Who is liable?
Amazon issued $41.1 million in refunds related to hover boards by the end of January 2016, and removed 13,100 listings from 4,900 sellers, the majority of which were determined to be from China, The Wall Street Journal reported. However, in subsequent lawsuits that named Amazon as a defendant, the company has repeatedly argued that responsibility falls on sellers, not Amazon, to ensure that products sold on the site are safe. Plaintiffs disagree, claiming Amazon had a duty to warn customers, but that it failed to do so. Amazon received complaints about the fires as early as April 2015, but the company failed to take action for months, even as demand picked up during the holiday season, plaintiffs allege.
Amazon’s woes aren’t limited to just hover boards. The company faced additional litigation in recent years after allegedly defective eclipse glasses caused headaches, vision impairment and other ailments in customers during the historic coast-to-coast total solar eclipse on Aug. 21, 2017. More recently, the 3rd Circuit Court of Appeals ruled in July that Amazon can be held liable for defective products sold by third-party merchants in response to litigation filed by a woman who alleges she was blinded in one eye by a retractable dog leash that snapped and struck her in the face. A CNN report also found cheap, counterfeit strollers on the site that failed to hold up in a crash test, potentially putting children at risk, among other problematic products.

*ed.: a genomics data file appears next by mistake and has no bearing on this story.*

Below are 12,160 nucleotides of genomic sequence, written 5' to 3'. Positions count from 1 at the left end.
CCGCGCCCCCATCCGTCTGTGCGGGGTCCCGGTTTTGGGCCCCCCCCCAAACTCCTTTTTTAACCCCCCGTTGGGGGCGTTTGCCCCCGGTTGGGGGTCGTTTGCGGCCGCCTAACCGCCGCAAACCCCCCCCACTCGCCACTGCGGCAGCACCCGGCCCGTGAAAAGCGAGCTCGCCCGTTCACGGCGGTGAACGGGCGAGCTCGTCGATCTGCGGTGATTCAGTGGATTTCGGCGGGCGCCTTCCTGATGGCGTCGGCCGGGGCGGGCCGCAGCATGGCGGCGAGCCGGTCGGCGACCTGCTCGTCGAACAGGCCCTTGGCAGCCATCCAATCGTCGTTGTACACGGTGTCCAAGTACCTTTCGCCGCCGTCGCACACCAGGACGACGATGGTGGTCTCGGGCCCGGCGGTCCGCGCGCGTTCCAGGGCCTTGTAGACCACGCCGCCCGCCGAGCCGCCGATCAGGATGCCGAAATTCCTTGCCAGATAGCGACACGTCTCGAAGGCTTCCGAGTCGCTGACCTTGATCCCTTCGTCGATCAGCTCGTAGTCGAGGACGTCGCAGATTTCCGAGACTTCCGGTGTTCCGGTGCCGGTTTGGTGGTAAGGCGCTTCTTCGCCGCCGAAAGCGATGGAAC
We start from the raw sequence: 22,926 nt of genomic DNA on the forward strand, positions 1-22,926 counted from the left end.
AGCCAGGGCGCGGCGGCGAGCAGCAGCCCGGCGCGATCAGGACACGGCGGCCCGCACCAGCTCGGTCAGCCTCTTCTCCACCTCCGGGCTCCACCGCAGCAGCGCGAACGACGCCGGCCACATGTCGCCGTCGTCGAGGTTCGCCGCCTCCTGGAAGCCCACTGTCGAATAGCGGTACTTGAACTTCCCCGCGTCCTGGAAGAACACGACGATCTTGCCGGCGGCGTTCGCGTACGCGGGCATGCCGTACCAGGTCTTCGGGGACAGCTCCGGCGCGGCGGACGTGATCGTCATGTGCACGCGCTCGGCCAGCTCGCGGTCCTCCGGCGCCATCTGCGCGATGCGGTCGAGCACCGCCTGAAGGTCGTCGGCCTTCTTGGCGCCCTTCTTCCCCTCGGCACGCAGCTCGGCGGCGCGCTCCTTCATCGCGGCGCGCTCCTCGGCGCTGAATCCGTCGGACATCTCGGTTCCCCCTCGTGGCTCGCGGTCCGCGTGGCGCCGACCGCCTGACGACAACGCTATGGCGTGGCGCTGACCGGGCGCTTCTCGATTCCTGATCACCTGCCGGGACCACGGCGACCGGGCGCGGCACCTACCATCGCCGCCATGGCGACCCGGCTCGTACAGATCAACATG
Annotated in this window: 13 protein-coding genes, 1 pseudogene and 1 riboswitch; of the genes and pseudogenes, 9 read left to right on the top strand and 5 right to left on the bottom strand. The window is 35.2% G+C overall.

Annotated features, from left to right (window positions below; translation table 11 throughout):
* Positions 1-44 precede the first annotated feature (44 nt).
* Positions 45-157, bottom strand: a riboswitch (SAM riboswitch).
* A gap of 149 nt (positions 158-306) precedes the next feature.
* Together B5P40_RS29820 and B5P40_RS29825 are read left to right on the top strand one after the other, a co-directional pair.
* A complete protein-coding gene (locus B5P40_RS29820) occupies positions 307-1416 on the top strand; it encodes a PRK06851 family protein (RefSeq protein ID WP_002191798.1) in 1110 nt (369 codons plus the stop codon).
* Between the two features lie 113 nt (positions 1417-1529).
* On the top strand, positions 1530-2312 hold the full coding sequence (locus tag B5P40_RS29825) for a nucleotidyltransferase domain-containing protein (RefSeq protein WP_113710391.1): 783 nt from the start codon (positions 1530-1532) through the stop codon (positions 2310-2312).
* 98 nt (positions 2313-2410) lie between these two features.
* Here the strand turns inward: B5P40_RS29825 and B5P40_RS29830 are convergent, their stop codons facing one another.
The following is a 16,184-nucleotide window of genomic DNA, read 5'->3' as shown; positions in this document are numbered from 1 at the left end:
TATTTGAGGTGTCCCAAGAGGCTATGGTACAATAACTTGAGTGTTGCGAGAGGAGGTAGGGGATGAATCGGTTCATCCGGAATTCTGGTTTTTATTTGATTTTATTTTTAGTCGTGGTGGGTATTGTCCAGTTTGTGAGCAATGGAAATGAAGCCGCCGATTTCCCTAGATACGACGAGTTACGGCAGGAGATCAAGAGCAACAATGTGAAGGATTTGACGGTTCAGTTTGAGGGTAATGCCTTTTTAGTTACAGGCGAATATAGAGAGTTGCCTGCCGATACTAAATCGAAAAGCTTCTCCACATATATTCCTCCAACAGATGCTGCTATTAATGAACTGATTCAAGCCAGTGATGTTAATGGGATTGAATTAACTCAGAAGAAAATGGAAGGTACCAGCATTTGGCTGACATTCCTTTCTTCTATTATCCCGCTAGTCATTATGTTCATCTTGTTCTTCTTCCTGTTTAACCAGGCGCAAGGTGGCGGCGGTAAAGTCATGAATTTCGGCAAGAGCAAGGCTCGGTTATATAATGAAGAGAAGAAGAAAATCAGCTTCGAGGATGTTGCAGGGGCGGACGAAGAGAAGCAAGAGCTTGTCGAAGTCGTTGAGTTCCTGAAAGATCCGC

What can consumers do?
Despite the controversy surrounding Amazon, online shopping isn’t going anywhere any time soon. The National Retail Federation predicts online and other nonstore holiday sales will increase between 11 and 14% from last year, accounting for more than $162 billion in sales during the holiday season. While sites like Amazon can and should do more, there are steps that you can take to help protect your family before making a purchase online:
- Read tips for shopping on Amazon.
- Whenever possible, search for recalls before making a purchase online.
- For updates on potentially dangerous toy, visit nonprofit organization World Against Toys Causing Harm, Inc. (W.A.T.C.H.) online.
If you suspect that a product you purchased online is dangerous, report it to the U.S. Consumer Product Safety Commission. Seller violations may also be reported to Amazon on its website.
While we are all in a rush to click that buy button to purchase the latest and greatest gifts, for the sake of our loved ones we should take a step back and take the time to vet the products we’re purchasing to make it the very happiest and safest of holidays.
Unfortunately dangerous products aren’t the only concern while shopping online. Read ways to protect your identity while shopping online.